Wednesday, September 22, 2010

[Am*dam] KSU-Centrum document from recent SOK

This is an internal document from the KSU-Centrum that is almost a year old now but was distributed at the recent SOK. It was asked for it to be placed online in order for people to further read and discuss.

*It would like to be pointed out that as an internal document, the end sloganeering is tongue in cheek and in joking hence the use of Dutch, German and English and "bigger tax rebates".

**Further context to the development of the document, related texts, etc. will follow in the comment section.

The KSU-Centrum views squatting potentially as a political activity. Housing is viewed in contemporary society as a commodity, another product to buy, sell, rent and ultimately to profit upon. However, housing is and remains a basic material need. By squatting we therefore challenge the pursuit of profit over people's needs.

As a KSU we facilitate the organisation of and carrying through of squatting actions. We see these actions as increasing the autonomy, the initiative, the participation, the solidarity, the equalitarian tendencies and the self -activity of people and hopefully contributing to and assisting in their demystification.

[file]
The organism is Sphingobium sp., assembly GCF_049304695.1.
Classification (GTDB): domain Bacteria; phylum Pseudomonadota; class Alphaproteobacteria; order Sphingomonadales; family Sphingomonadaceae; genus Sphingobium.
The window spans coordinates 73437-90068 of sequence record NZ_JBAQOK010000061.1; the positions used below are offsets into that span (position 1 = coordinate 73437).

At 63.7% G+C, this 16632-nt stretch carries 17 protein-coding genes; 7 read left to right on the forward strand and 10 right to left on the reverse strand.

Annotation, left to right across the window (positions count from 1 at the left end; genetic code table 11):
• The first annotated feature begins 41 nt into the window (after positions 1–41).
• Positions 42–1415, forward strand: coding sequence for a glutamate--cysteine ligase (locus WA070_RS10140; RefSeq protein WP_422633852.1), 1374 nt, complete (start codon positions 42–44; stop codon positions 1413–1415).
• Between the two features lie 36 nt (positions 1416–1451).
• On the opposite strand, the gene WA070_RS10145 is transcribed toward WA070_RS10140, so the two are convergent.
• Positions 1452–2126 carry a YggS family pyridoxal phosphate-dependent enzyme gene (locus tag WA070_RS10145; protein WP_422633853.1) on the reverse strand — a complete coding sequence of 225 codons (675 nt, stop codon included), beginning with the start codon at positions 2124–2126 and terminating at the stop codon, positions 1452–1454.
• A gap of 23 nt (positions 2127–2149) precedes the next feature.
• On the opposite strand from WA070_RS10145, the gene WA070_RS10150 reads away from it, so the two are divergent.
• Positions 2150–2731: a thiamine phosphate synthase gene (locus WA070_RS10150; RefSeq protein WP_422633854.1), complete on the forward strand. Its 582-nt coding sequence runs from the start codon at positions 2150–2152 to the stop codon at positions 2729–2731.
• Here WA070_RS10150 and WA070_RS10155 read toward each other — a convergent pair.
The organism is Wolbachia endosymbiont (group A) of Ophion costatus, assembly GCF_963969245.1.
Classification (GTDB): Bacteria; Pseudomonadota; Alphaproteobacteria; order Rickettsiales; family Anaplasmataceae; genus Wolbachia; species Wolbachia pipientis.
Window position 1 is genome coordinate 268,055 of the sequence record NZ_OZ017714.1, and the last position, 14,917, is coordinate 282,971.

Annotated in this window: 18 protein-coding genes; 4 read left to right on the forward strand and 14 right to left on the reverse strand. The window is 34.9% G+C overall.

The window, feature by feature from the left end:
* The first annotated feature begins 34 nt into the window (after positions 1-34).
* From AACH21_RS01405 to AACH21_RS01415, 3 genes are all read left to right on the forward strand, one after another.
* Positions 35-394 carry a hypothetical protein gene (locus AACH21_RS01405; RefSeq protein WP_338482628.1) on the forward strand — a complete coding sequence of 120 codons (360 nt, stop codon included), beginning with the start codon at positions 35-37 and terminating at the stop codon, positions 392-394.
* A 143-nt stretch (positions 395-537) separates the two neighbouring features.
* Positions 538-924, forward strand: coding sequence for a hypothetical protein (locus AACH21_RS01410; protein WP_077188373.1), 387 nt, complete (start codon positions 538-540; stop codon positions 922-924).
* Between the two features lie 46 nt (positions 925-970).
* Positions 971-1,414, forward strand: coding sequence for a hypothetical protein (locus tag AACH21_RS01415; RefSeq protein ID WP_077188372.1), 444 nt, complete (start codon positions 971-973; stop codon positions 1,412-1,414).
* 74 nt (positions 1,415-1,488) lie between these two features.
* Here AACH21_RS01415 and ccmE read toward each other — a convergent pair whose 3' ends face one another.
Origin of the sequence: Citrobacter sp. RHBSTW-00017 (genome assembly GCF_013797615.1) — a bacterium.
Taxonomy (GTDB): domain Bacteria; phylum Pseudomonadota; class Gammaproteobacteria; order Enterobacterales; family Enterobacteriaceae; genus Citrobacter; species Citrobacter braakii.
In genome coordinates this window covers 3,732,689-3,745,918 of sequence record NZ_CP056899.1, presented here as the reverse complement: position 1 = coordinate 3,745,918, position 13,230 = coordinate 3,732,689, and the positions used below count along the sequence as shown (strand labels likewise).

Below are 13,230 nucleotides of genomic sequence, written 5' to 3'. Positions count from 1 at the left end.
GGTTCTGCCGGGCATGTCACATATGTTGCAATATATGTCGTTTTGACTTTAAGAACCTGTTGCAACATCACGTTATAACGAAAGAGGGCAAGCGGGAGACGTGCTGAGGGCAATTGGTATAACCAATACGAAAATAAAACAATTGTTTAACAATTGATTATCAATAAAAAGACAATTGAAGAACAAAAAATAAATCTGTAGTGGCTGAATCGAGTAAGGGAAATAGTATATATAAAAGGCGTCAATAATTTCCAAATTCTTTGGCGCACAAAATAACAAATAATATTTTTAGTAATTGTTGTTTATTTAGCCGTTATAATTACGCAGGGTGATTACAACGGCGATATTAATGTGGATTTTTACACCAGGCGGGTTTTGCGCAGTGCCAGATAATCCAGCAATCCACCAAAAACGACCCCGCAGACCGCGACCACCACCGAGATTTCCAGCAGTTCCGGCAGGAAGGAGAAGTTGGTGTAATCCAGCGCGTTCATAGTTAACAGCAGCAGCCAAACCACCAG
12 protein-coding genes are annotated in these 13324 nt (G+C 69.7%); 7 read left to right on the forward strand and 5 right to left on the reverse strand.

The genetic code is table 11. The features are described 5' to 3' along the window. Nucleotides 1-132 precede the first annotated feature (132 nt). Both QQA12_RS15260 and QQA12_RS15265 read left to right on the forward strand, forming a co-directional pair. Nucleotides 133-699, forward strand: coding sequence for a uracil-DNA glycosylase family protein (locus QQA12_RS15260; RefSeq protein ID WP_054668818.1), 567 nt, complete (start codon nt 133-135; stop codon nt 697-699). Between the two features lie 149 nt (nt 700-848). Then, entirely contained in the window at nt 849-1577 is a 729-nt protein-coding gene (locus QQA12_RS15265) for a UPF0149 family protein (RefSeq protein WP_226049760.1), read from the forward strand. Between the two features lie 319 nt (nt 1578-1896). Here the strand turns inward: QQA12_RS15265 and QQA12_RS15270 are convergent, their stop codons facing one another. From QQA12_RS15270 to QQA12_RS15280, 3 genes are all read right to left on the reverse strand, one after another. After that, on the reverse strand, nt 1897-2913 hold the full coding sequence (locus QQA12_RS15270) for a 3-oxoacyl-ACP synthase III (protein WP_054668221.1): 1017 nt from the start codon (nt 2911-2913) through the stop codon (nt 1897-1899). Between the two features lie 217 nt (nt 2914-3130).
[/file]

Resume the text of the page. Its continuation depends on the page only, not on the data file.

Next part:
The KSU is not a service provider but rather a group of individuals with experience both practical and theoretical. Visitors to the Kraak Spreek Uur aren't customers, so should not be treated in such a way. We want to help facilitate the self activity of persons or groups based around their own needs and desires. We are not trying to get them to 'buy' into squatting or subversive politics. We simply attempt to provide people with the means to create their own space and self organization.

We are not a pressure group and are not concerned with how capital/the economy/the market/the state should be managed to accommodate the struggles to impose those needs. We propose that people gain autonomy over their own living arrangements and take matters into their own hands, thus removing this form of control from the state.

We seek the control of communities by the people who live there as opposed to politicians, landlords, housing corporations, even figures claiming to act on such a community's behalf. We seek to retain the grassroots nature of squatting coupled with organising for the decentralization of society down to its roots.

Within Amsterdam the KSU-C fulfils a role in conjunction with a city wide association of Kraak Spreekuuren. Through mutual aid and solidarity we assist in the sharing of ideas, knowledge and practical support.

Kein Hauswirt, Kein statt, Kein mietvertrag

Geen huisbaas, geen staat, geen huur contract

No landlord, no state, bigger tax rebates

- E-Mail:

The KSU-Centrum views housing as a class issue. Unable to find a current or even recent analysis of the Dutch Housing situation from an anarchist or libertarian communist perspective, we looked at Aufheben's The Housing Question for inspiration. While specifically British, we find some affinity with the following quotes: